One man’s laboratory
Museum in the Amazon, established in 1883, propelled the scientific career of botanist João Barbosa Rodrigues
On June 18, 1883, amidst a desire to popularize science and stimulate learning about Brazil, the Amazon Botanical Museum was inaugurated in the city of Manaus. It was the first scientific institution in the then province of Amazonas. Created as a center specializing in ethnographic and botanical studies applied to medicine, this short-lived museum ceased activity in 1890, seven years after opening its doors to the public. Despite its brief existence, the institution served to nurture the professional aspirations of its director, botanist João Barbosa Rodrigues (1842-1909), an ambitious and controversial figure. In pursuit of stature and recognition from the Brazilian scientific community, Barbosa Rodrigues became involved in several disputes with scientists and directors at the National Museum in Rio de Janeiro.
Barbosa Rodrigues was born in Rio, but spent his childhood in the state of Minas Gerais, where he began his studies in arts and sciences. He returned to the capital in 1850. At that time, he met Guilherme Schüch, the Baron of Capanema (1824-1908), who was a mining engineer with close ties to the royal family, and Capanema eventually became his mentor. In 1870, the botanist surprised the scientific community in Rio by seeking money from the imperial government to publish a book on orchids (see Pesquisa FAPESP Issue nº 210). It was astonishing because up until that time he had never participated in the city’s circle of scientists. The request led to discussions about his competence in that field and went unheeded.
The idea to open a museum in the Amazon came from Capanema, who wished to secure a prestigious position for his botanist friend. At the time, Barbosa Rodrigues had already taken part in several expeditions to the Brazilian North, where he drew and described orchids and palm trees, made ethnographic notes and wrote about the use of the local flora in medicine. He also collected archeological and geological material and studied curare, a poison made from a combination of several plants and used by the indigenous people. Years later, that substance helped justify the creation of the Botanical Museum. In his plan presented to the imperial government, Barbosa Rodrigues emphasized how much the museum—in other words, his own studies—would contribute to the advancement of research on curare.
The strategy worked, the museum was inaugurated and Barbosa Rodrigues became its director, despite resistance from local officials who did not support the creation of the museum. “Politicians in Amazonas Province regarded the botanist as a stranger in his own country,” says historian Maria Margaret Lopes of the Center for Gender Studies at the University of Campinas (Unicamp), who studied the museum with Magali Romero Sá, a historian with the Casa Oswaldo Cruz, at the Oswaldo Cruz Foundation (Fiocruz).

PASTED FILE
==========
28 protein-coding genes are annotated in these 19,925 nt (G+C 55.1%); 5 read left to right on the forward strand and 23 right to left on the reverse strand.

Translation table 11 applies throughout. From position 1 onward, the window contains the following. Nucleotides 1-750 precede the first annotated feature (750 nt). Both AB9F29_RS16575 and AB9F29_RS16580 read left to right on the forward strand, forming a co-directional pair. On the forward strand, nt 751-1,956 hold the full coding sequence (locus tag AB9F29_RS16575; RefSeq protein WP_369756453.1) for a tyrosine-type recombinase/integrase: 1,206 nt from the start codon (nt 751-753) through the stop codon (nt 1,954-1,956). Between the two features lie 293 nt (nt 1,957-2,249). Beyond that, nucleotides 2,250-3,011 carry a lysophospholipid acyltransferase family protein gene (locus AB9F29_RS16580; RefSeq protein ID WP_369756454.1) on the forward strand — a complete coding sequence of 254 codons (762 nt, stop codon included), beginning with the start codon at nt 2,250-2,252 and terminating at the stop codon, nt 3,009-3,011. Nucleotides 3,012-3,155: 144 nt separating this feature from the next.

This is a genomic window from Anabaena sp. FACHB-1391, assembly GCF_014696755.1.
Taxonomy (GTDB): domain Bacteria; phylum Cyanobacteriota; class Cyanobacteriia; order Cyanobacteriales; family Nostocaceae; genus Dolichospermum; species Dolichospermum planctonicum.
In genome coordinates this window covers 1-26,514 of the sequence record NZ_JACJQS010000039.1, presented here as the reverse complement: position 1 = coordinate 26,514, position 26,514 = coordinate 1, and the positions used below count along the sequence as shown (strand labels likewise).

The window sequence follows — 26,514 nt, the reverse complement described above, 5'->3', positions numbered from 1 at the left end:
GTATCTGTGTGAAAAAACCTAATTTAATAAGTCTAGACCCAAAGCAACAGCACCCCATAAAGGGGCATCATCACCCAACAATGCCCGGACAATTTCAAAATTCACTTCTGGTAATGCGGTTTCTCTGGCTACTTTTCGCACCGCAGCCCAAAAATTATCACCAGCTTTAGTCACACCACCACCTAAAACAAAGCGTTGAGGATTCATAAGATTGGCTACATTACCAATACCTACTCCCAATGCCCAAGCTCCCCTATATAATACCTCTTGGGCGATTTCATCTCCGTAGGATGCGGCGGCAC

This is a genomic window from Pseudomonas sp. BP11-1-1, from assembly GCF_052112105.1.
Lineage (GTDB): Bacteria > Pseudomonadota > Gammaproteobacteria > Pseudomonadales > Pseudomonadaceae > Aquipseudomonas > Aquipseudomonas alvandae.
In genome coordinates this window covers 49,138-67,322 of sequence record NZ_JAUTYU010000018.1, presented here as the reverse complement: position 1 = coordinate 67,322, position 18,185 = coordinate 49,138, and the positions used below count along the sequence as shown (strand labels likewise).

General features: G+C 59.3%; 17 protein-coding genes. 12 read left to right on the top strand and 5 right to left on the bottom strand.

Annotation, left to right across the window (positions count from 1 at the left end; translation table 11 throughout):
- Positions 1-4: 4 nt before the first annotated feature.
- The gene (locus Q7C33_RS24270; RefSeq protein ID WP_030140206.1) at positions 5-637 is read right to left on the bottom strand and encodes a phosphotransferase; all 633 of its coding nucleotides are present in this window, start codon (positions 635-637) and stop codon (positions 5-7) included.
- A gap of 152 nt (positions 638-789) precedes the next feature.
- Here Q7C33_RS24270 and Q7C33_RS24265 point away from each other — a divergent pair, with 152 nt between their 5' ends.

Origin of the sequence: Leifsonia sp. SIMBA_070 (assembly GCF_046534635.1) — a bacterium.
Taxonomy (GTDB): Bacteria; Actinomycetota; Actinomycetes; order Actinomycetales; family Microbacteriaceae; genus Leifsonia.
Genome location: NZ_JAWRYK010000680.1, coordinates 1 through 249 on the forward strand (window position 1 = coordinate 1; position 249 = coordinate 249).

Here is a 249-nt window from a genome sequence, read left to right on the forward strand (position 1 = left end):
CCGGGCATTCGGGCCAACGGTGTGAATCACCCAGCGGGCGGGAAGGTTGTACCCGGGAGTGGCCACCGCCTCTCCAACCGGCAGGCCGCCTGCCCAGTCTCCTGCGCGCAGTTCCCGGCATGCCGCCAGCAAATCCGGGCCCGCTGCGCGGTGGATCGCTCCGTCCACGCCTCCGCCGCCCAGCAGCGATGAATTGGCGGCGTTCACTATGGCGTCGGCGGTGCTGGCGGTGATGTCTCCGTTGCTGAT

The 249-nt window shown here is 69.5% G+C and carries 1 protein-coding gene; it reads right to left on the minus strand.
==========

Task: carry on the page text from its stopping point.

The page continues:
Barbosa Rodrigues organized the museum into three sections: botany, chemistry and ethnography, in addition to a botanical garden for plant cultivation and exhibition. The first collection exhibited there displayed botanical and ethnographic specimens collected by the botanist himself on an expedition in the Amazon River Valley in 1872. One month after the museum opened, Barbosa Rodrigues organized a new expedition to the environs of the Jauaperi River in the present-day state of Roraima, where he collected objects and species for his institution.
The museum inaugurated the botanical garden in 1884, and the chemistry laboratory, with equipment imported from Paris, in 1886. Barbosa Rodrigues’ diligence, however, was not enough to transform this scientific undertaking into the modern research institution he had in mind. Although it continued to operate regularly until 1888, the museum changed addresses three times amidst a perpetual lack of funds, equipment and staff. With few people to do the work, Barbosa Rodrigues’ children, stepsons and even his wife contributed administrative support.
The period during which he headed this Amazonian institution was a very productive one for Barbosa Rodrigues. He “produced drawings of plants and ethnographic objects, catalogs for exhibitions and scientific articles,” says Margaret Lopes. Between 1886 and 1887, he made illustrations of at least 394 plants and 94 ethnographic objects.
“The research done during his years as director of the Botanical Museum were decisive in prompting the invitation he received in 1890 to assume the directorship of the Rio de Janeiro Botanical Garden, firmly establishing his standing as a botanist in the national scientific community of the time,” Sá notes in an article containing her detailed analysis, published in the journal Museum History Journal. Barbosa Rodrigues took the position at the Rio Botanical Garden in 1892, holding the prestige of having been director of a museum in the heart of the Amazon forest.
He left the position of director of the Botanical Museum when he realized that the institution had no future. After his departure, part of the collection went to the Liceu Amazonense in Manaus and was later transferred to the National Institute for Research on the Amazon (INPA). Other specimens were sent to institutions in Germany, Italy and the United States.